“An Analogy Between Modality and Time
What might a proponent of MOP (Meinongian Ontological Pluralism) say about time?
The view I have in mind can be understood as the temporal analog of the following modal metaphysic. Take Lewis’s modal realism, but reject actuality as indexical; instead, take actuality and mere possibility as ways of being.
There is the actual world, which enjoys actual-existence; the merely possible worlds, which enjoy possible-existence; and the impossible worlds, which don’t exist at all.
Both actual and merely possible entities exist in some way or other and therein exemplify the properties they have.
Impossible entities are unreal, and therein are said to encode the properties they have. This latter, distinctively Meinongian move, helps to ground truths about impossible things, while preserving the intuition that impossible things do not exist in any way.
The analogy to time is straightforward. There are the present entities, which enjoy present-existence; the past entities, which enjoy past-existence; and future entities, which dont exist at all. Both present and past entities exist in some way or other, and therein exemplify the properties they have. Future entities are unreal, and therein encode the properties they have. This latter move helps ground truths about the future without jeopardizing the intuition that the future is entirely nonexistent.
On this view, the future is unreal, while the past and the present make up a four-dimensional manifold of concrete existents. Further, this manifold grows as time passes—hence, Meinongian Growing Block Theory, or MGB.
The above analogy suggests a deep metaphysical connection between the future and the impossible—one that some might find surprising.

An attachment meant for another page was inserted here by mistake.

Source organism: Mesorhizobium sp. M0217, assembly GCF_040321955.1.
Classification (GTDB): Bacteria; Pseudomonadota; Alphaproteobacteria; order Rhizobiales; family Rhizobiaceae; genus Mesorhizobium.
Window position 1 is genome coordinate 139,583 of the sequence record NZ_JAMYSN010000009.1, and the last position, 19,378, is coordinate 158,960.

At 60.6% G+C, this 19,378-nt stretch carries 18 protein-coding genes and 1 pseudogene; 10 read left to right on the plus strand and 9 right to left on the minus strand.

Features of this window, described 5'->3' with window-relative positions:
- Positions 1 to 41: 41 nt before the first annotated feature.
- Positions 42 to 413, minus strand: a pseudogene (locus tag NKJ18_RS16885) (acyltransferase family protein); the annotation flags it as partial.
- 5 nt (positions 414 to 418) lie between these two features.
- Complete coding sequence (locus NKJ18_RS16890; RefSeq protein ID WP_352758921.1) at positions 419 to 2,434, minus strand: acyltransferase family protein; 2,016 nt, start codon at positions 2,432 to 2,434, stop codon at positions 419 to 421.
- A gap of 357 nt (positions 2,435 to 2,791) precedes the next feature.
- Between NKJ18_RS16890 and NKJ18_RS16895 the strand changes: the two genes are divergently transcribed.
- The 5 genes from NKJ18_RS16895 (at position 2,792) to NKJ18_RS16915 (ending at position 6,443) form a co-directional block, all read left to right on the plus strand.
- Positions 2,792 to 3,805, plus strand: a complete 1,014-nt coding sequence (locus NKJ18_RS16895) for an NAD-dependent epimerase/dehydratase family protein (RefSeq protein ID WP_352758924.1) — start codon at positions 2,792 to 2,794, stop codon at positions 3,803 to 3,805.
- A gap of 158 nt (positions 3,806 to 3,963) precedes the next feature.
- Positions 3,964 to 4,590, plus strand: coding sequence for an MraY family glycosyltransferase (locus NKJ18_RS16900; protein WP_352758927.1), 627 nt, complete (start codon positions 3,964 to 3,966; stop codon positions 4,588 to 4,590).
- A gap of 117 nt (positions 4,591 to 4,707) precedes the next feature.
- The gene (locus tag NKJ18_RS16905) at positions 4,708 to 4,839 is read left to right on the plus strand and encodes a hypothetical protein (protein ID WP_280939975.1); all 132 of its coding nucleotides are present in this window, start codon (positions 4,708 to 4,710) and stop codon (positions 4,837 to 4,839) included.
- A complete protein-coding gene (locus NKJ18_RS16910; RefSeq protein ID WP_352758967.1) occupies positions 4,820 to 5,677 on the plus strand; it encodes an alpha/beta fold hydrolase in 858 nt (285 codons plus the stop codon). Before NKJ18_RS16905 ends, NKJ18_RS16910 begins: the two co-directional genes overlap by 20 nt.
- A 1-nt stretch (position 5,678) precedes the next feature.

I think this upshot is actually a welcome one. Not only do we have strong intuitions about the unreality of both the future and the impossible, but there are also more substantive reasons for admitting the analogy. Paradigmatic impossible objects are inconsistent ones—objects that have some property, F, and some property, G, where F and G are incompatible (e.g. roundness and squareness).
In a way, these impossible objects have too many properties to be real. Additionally, our intuitions about the unreality of the future appear to be linked to our intuition that the future is open—that facts about the future have yet to be settled. One way of making sense of an open future is to suggest that there is some kind of indeterminacy regarding future property instantiations.
That is, the future is partly constituted by incomplete objects, where for some property, F, the future object in question has neither F nor not-F.
On such a view, these future objects have too few properties to be real. Thus, there is good reason for thinking that there is an intimate, metaphysical link between the future and the impossible because, plausibly, both sorts of entities deviate from the level of determinacy required for reality. “
https://surface.syr.edu/etd/1238/ On the Plurality of Existences, Isaiah Lin, 2020